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SCI LIBRARY

Warm Memories of Bill Vickrey

Mason Gaffney



[Reprinted from Land & Liberty, Winter 1997]


The evening of the day Bill Vickrey won his Nobel I impulsively, hesitantly, dialed his home. His phone surprised me by ringing unbusy, and Bill surprised me more by answering, and sounding unhurried. After congratulations, I asked "Bill, was this for a lifetime of achievement, or some specific work?" "I don't know," he replied. "Well," I persisted, "is there a citation? What does it say?" "Yes," he said, "there is one, but I can't understand it." If you and I find it a puzzle, we have good company.

Mission performed, I hastened to ring off, but Bill kept me on the line. To Bill, the transaction was incomplete -- too onesided. He turned things around and said "Tell me about yourself. What are you working on now?" I told him as briefly as I could, and he immediately offered to help. It was not a perfunctory sham offer, he's helped me before. "How are the wife and children?" He really wanted to know, and report back to Cele. That was Bill, thinking of others in the time of his greatest triumph, at the end of a long, wearying day of praise and celebration. What a saint! And I thank that other saint, my wife, who nudged me to call right away: two days later Bill left us forever.

Bill was born in Victoria. B.C., his mother's home. His middle name was Spencer, as in Spencer's Stores; they had merged with, I believe he said, Baton's. From the Spencer side he got his sense of how business works. His father was a preacher from Illinois who raised money for starving Armenians -- literally. From him Bill got his firm sense of social justice, plus a reflex against spending money on his own creature comforts. At professional meetings he sought out cheaper lodgings than anyone else, though his expenses were covered. He did it inconspicuously so as not to make others uncomfortable: his humility was not for flaunting, he just lived it. Again, what a saint!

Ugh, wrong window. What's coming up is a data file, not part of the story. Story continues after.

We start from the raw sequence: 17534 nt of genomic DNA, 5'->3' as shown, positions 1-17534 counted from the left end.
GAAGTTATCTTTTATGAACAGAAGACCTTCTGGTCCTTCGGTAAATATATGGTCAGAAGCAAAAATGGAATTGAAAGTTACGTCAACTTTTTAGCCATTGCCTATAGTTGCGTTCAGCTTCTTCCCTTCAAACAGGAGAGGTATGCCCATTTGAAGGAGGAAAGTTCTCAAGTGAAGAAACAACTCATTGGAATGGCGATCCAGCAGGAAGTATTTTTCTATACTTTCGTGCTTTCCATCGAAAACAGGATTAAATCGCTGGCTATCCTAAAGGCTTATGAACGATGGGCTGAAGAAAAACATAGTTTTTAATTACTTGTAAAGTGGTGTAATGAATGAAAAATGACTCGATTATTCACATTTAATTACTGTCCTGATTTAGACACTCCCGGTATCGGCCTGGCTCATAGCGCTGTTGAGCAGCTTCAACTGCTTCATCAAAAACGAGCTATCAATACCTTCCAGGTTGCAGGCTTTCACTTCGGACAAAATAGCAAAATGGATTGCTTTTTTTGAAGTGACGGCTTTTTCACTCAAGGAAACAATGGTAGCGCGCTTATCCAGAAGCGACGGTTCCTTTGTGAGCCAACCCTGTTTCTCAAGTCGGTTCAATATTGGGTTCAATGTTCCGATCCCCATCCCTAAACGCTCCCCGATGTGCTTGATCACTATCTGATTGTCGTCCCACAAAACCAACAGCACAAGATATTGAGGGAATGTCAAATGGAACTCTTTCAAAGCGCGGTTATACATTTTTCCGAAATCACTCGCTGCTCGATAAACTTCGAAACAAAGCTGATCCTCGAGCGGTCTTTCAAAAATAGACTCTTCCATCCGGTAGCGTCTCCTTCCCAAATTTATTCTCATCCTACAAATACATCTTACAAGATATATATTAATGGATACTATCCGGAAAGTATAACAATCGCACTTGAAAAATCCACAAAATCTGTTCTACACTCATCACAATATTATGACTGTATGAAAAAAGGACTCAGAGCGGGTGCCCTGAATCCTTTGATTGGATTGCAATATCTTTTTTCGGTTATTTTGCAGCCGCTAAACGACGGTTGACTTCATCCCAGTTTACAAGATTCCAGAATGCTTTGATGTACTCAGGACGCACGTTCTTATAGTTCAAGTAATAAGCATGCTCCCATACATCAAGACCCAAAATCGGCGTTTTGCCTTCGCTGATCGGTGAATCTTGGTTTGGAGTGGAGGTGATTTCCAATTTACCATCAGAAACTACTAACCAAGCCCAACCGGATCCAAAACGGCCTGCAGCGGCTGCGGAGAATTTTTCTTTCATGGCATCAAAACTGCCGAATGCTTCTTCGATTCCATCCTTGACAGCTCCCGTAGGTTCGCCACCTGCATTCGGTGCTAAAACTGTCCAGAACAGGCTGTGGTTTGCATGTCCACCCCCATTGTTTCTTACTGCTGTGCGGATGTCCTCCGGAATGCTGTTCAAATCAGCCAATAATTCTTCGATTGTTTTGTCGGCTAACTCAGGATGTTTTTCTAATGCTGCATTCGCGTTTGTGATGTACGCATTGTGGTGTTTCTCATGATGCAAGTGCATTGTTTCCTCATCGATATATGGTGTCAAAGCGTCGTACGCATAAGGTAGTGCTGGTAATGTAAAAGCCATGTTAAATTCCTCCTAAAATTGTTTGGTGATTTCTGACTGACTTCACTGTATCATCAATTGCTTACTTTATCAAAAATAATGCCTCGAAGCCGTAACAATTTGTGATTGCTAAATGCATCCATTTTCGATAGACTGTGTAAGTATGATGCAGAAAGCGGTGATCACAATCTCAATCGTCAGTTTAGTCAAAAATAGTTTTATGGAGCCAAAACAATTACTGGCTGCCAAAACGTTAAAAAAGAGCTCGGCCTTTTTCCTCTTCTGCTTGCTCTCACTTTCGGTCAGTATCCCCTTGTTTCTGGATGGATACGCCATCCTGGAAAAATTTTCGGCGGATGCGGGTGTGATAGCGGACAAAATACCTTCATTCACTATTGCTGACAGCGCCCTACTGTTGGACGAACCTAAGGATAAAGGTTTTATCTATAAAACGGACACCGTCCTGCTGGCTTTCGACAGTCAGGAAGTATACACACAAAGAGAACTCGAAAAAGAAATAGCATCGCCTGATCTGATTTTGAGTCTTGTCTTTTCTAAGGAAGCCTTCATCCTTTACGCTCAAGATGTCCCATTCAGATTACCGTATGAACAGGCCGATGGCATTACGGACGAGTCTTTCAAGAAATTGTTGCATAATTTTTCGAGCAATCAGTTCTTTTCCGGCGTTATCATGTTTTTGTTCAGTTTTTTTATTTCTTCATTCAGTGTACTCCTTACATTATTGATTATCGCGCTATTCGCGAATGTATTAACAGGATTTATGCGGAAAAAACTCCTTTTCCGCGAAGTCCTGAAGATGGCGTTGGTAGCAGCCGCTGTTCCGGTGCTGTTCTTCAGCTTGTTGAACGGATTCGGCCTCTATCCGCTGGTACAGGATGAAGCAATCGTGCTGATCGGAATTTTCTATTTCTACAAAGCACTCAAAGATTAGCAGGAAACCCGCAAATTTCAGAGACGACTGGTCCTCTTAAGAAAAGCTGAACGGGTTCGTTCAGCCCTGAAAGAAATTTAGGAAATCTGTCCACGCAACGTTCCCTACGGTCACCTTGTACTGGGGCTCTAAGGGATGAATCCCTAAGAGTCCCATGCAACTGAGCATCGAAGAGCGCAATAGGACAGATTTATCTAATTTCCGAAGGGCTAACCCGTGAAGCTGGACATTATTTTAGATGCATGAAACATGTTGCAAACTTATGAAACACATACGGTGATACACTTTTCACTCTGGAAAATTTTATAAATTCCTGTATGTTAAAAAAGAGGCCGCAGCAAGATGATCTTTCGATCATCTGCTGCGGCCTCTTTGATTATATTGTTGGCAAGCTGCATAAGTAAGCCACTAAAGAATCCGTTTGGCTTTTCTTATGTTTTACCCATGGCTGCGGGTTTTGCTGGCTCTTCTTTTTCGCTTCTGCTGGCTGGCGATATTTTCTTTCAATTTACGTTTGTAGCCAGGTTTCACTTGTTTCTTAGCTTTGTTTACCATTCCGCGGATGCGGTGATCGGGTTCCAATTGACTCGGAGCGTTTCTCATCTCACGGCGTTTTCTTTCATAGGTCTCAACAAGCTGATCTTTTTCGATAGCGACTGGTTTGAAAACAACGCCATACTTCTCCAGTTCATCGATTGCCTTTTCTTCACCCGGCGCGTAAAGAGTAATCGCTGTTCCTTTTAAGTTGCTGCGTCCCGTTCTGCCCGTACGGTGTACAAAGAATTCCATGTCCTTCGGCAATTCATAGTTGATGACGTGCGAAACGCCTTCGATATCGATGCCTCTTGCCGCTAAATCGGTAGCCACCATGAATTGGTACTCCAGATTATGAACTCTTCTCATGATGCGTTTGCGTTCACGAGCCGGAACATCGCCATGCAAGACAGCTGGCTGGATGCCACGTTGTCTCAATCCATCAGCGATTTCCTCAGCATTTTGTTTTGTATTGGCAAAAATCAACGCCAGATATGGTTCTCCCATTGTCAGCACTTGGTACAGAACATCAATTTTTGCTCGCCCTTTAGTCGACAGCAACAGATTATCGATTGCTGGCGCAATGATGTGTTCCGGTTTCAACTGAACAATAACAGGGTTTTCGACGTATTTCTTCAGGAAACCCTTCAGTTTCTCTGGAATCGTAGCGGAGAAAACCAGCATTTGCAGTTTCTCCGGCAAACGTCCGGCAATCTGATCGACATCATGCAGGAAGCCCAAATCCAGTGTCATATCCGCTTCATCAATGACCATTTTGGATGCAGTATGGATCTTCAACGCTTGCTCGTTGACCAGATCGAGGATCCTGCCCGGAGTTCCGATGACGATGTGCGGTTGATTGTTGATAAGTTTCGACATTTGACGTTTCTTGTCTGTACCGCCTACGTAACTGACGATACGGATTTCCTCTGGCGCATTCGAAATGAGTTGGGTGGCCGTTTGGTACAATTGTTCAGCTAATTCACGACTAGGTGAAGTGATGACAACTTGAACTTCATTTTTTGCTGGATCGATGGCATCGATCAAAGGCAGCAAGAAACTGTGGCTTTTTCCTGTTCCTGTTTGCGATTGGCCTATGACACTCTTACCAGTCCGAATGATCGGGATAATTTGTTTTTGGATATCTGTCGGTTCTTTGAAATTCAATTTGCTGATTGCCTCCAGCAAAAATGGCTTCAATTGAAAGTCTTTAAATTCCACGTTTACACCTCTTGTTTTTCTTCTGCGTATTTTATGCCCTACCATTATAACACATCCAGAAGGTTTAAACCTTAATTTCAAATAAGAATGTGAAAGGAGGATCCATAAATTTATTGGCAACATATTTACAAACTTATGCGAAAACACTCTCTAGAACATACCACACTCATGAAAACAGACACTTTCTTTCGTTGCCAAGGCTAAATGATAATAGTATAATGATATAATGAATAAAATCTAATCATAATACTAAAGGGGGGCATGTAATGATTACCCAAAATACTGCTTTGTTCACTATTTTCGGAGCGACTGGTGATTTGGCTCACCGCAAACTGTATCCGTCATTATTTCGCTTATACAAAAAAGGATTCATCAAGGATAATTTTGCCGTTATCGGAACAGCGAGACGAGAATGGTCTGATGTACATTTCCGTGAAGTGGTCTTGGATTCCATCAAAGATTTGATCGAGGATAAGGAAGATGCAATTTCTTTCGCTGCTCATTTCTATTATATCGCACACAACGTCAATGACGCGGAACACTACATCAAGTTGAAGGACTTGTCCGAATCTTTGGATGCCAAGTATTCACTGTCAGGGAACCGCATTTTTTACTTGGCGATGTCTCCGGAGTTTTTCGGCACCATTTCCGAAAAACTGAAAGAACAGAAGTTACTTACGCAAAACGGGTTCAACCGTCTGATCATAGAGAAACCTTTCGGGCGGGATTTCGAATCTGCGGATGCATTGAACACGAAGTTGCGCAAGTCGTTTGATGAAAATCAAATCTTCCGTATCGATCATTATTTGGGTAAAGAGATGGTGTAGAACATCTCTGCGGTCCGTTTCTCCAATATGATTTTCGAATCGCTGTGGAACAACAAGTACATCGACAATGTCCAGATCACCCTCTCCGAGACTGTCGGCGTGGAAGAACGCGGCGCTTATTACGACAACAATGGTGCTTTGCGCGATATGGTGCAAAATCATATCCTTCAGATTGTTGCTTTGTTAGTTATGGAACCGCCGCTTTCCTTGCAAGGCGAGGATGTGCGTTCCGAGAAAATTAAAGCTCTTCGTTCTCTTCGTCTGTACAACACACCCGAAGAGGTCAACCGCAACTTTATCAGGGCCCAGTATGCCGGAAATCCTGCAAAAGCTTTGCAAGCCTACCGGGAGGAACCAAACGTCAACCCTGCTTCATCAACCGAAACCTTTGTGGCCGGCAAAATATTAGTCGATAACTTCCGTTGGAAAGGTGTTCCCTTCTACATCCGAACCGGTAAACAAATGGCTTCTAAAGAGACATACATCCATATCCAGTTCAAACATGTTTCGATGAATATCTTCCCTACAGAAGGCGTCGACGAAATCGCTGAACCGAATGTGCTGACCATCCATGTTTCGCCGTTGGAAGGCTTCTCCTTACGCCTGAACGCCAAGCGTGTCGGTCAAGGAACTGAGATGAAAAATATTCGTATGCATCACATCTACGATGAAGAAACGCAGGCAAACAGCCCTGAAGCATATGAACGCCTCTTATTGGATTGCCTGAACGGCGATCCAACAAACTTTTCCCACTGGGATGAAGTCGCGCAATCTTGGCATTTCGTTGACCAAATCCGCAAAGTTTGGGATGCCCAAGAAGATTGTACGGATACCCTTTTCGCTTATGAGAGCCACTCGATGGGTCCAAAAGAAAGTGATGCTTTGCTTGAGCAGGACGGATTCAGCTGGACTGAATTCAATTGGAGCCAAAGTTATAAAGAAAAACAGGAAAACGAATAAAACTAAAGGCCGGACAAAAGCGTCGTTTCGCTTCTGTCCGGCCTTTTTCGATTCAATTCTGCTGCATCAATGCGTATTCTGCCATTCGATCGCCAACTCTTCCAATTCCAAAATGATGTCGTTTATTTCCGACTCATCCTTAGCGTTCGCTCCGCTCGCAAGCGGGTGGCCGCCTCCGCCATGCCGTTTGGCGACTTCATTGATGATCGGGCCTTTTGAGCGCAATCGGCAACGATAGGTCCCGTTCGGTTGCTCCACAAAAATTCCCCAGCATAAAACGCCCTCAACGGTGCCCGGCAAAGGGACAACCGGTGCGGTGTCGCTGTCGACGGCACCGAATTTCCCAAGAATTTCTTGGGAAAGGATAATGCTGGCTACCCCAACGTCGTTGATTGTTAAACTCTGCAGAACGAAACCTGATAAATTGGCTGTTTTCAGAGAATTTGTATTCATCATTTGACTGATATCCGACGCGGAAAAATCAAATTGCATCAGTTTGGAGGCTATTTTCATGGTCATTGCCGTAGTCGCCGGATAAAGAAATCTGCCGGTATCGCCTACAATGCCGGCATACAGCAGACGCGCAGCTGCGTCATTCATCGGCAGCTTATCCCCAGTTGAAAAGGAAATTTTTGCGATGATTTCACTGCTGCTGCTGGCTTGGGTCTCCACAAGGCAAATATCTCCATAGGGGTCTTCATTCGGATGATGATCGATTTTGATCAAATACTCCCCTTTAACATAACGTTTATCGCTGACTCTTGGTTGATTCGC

Bill had a degree in mathematics from Yale, before turning to economics at Columbia. He was not one to hide behind phony mathematics, as most economists do now, nor to intimidate others; but none could snow or intimidate him, although many tried. In spite of the phonies, genuine maths can be truly useful, and that's when he drew on this skill plus his insight and talent, which went far deeper than mere skill. He gave freely of them. At one point he dashed off a mathematical appendix to an article I had struggled over for months. His page of squiggles pretty well comprehended, tied together and validated all the points I had spread over 50 pages. He gave it to me gratis - - that was Bill. For him, it was effortless: "Just a matter of inverting the order of integration," he explained casually. What a saint!

Bill had high standards, but no false standards. He feared no contamination nor loss of caste by consorting with less renowned economists, or supporting ideas that lacked mainline 'respectability' and 'prestige'. If he had a fault, it was projecting his own virtues onto others. He was delightfully ingenuous in personal dealings, and could not impute base, careerist motives to social and professional climbers.